Many economies yet to tap full potential of digitisation — Prof Mienczakowski

Mienczakowski (front row, centre) in a photo call with the speakers and participants.

By Jaythaleela K

MIRI, Nov 30: Curtin Malaysia recently hosts concurrent conferences promoting innovation in science, engineering and technology.

The conferences attracted over 70 participants from Australia, Myanmar, Indonesia and Malaysia and over 90 conference papers were presented.

Pro vice-chancellor, president and chief executive of Curtin Malaysia, Prof Jim Mienczakowski, said countries across the world had long recognised the importance of digital transformation. In fact, science, technology, innovation, digital transformation and Industry 4.0 are now the key foci of both the state and national governments to drive future development.

“However, while the impact of this on businesses has been profound, many are struggling to realise the full potential of digitisation.


“According to the McKinsey Global Institute’s Industry Digitisation Index, Europe is currently operating at 12 per cent of its digital potential, while the USA is operating at 18 per cent,” said Mienczakowski when officiating at the concurrently-held 11th Curtin University Technology, Science and Engineering (CUTSE) International Conference 2018 and One Curtin International Postgraduate Conference (OCPC) 2018 at its campus on Tuesday.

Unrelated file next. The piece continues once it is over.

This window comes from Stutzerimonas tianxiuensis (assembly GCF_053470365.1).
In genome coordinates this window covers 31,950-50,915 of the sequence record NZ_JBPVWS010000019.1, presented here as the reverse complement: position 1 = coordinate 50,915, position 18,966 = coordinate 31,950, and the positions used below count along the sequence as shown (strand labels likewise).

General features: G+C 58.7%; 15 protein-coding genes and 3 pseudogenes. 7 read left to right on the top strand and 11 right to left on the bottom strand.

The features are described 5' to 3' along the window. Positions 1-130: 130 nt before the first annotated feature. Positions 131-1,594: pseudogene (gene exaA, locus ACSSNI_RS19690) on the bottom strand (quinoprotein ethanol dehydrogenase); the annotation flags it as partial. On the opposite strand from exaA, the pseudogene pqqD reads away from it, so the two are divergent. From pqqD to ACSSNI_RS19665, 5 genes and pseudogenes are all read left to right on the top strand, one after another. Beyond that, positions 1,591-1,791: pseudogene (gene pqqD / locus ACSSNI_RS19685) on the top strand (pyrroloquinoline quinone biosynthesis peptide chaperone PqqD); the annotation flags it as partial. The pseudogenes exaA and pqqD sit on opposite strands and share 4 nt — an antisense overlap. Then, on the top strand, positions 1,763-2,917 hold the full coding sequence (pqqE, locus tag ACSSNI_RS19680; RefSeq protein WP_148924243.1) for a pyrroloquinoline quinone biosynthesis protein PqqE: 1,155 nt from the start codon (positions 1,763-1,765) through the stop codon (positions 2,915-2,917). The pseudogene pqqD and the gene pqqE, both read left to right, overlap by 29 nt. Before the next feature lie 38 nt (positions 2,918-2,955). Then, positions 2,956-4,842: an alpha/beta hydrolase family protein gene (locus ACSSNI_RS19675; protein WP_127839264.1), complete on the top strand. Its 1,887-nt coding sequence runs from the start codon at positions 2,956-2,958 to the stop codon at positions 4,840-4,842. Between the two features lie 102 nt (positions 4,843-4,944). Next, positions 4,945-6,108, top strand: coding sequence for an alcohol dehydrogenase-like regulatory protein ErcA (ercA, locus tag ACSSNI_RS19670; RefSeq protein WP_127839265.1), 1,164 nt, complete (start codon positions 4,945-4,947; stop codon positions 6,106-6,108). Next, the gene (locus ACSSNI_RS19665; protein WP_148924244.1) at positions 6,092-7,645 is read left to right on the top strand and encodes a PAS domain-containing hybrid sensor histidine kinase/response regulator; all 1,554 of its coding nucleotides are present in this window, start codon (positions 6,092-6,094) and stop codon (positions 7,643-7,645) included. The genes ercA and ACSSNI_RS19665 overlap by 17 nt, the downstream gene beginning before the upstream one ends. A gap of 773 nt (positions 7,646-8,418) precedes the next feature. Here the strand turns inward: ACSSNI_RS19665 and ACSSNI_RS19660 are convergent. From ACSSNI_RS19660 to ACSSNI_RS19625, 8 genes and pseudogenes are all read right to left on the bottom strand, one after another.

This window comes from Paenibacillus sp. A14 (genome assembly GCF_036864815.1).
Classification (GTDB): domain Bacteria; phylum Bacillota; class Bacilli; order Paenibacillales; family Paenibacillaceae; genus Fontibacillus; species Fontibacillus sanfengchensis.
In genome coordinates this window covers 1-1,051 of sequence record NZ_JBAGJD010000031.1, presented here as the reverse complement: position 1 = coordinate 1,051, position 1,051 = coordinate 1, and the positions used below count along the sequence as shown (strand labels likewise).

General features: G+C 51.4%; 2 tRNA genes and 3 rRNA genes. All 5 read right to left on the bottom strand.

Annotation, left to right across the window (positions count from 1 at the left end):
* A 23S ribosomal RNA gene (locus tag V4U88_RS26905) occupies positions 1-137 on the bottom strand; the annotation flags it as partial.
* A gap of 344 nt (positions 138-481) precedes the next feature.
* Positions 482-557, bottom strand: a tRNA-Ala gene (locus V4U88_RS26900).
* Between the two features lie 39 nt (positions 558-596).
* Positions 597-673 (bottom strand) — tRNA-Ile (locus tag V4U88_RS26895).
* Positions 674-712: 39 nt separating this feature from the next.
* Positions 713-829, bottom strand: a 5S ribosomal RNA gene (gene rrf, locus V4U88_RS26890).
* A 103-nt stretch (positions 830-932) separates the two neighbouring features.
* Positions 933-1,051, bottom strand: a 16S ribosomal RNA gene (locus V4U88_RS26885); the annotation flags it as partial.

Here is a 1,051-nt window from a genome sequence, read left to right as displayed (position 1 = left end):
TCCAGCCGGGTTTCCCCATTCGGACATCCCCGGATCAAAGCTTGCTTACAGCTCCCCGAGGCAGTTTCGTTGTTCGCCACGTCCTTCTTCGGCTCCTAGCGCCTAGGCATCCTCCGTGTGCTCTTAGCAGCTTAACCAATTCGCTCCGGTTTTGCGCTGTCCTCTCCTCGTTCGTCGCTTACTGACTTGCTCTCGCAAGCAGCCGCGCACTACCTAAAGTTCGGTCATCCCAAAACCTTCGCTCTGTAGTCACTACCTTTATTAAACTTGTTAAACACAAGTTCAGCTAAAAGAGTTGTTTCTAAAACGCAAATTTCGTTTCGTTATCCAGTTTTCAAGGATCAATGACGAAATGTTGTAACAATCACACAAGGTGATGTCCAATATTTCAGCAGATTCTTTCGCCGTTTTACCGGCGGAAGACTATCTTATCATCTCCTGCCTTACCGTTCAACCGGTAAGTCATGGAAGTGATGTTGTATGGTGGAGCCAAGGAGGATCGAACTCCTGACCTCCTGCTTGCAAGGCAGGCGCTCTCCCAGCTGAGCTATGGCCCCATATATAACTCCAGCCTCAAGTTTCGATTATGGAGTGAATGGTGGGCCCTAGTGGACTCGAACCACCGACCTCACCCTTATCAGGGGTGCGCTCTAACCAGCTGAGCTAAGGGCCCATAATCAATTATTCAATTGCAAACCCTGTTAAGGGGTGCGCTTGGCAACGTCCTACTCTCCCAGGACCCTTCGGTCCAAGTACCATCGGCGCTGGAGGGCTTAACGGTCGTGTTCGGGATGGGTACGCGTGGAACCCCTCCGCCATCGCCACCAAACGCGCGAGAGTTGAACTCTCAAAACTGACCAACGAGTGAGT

Mienczakowski added that the percentages clearly demonstrated that while business processes are undergoing great change and making much progress in the adoption of digitisation, even advanced economies were struggling to exploit the full potential of digitisation.

He added that with the advancement of science, technology and innovation (STI), there was an obvious need to empower today’s industries with new tools to respond to global challenges.

 “Many nations have long recognised that their prosperity and security depend on how they address the challenges. However, although there is a consensus that technological change is a driver of economic growth, many developing countries have yet to benefit from the promises of STI,” he remarked.

He said that it was in light of these issues, particularly those affecting this region, that Curtin Malaysia organised the CUTSE International Conference and OCPC, and hoped there would be much discussion and beneficial outcomes from the two-day conferences.

“Scientists and engineers in academia or industry have a significant role to play in promoting national and international interests by advancing strategies for employing science, technology and innovation to address global challenges and improve development outcomes,” he said.

Both conferences carried similar themes, with ‘Digital Transformation and Innovations in the Digital Era’ being the theme for the CUTSE International Conference, while the theme for the OCPC is ‘Innovation in Science, Engineering and Technologies’.

Both provided excellent platforms for the participants comprising researchers, engineers, scientists, academicians, industrial experts and university students to deliberate on theories, practices and research findings related to the latest technological innovations. — DayakDaily